Even if the name Midge Ure doesn’t ring a bell, you’ve probably heard at least one of his songs. In 1984, Ure (with Bob Geldof) wrote “Do They Know It’s Christmas” to raise funds for famine relief in Ethiopia.
The song, which included vocals from U2’s Bono, became the top-selling single in U.K. history.
Ure (pronounced “yer”) also was instrumental in creating the Live Aid concert with Geldof in 1985 and used his success as the frontman of the new wave British bands Ultravox and Visage as a platform for his altruism.
The Scottish musician will play the Mystic Theatre on Jan. 10, performing Ultravox and Visage classics as well as material from his 2014 album, “Fragile.” The first track on the album, “I Survived,” is a heartrending song about Ure’s unending battle with alcoholism, which he has acknowledged for many years.
In a phone interview last month, Ure addressed topics ranging from Ultravox’s groundbreaking 1981 video for the song “Vienna” to documenting his 2015 solo tour.
Q. Why did you make the documentary “Fragile Troubadour” of your 2015 tour?
A. I don’t normally jump on a plane with a guitar in my hands, no crew and no manager, no adult really, and set about touring North America for six weeks.
It came about because I was (teaching) a master class at the Liverpool Institute for Performing Arts, and (students) were asking about multi-album deals and global touring.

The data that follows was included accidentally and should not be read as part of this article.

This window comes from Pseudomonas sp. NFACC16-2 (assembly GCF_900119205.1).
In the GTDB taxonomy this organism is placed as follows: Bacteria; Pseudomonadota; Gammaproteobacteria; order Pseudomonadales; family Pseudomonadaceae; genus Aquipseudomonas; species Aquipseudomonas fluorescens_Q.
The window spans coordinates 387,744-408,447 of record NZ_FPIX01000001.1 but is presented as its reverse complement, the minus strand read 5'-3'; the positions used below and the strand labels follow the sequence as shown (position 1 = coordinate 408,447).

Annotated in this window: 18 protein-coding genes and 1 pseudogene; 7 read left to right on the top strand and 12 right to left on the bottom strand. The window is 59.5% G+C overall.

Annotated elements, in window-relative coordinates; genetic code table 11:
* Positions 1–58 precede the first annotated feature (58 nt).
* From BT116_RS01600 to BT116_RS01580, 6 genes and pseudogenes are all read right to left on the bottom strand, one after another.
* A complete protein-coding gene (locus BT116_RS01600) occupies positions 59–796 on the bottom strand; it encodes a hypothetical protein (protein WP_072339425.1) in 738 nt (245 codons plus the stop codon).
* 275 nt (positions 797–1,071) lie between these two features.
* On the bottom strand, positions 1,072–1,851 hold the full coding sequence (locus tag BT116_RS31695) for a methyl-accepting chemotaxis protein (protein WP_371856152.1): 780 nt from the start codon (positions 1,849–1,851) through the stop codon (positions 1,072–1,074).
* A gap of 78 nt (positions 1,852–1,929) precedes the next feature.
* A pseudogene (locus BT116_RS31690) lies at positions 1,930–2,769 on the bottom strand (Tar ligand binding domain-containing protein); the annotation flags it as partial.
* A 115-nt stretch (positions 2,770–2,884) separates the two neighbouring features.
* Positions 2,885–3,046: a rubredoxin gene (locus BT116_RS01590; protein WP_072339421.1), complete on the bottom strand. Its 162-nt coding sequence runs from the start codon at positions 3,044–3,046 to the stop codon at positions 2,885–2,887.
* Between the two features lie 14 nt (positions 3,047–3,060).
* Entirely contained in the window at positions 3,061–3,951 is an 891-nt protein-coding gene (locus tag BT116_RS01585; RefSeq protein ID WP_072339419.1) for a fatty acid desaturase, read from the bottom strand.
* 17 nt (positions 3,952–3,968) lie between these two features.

The majority of people in that room would never ever see a multi-album deal because of how much the music industry has changed.
I thought that nothing I’m saying to them is relevant.
So I set about doing this tour completely unaided, completely alone, driving 300 miles between cities, setting up the equipment, doing the show myself, taking it down at the end of the night, taking money at the end of the show and documenting the entire thing because I wanted to show these aspiring musicians just how hard the reality of the future they’ve chosen is.
I don’t think people will stop wanting to perform music; I just think they might have to subsidize it themselves by doing something else.
People aren’t buying songs. They aren’t paying for something that costs less than a cup of coffee but that could maybe change your life. A piece of music is an incredibly powerful thing at times.
Q. What do you have planned for the upcoming tour?
A. This time around I’m touring with a couple of U.S.-based musicians, (former Right the Stars drummer BC Taylor and keyboard player Tony Solis), and between us we make quite a bit of noise.
So it’s guitar, bass and drums and a couple of synthesizers thrown in as well.
We mix the instrumentation between us, which gives us the facility to cover a huge amount of material from early Ultravox to a little bit of Visage to some of the latest solo stuff.
Q. Is the song “I Survived” autobiographical? You’ve had problems with alcohol.
A. Absolutely, yeah, I still do. I don’t drink — once you’re involved in that stuff it’s like a little demon on your shoulder just waiting to pounce. I just think that you write about your life and if you write honestly someone somewhere will connect to that piece of music.
Who: Midge Ure band with Luvplanet
When: 8:30 p.m., Tuesday, Jan. 10
Where: Mystic Theatre, 21 Petaluma Blvd. North, Petaluma Tickets: $25
More information: 707-765-2121, mystictheatre.com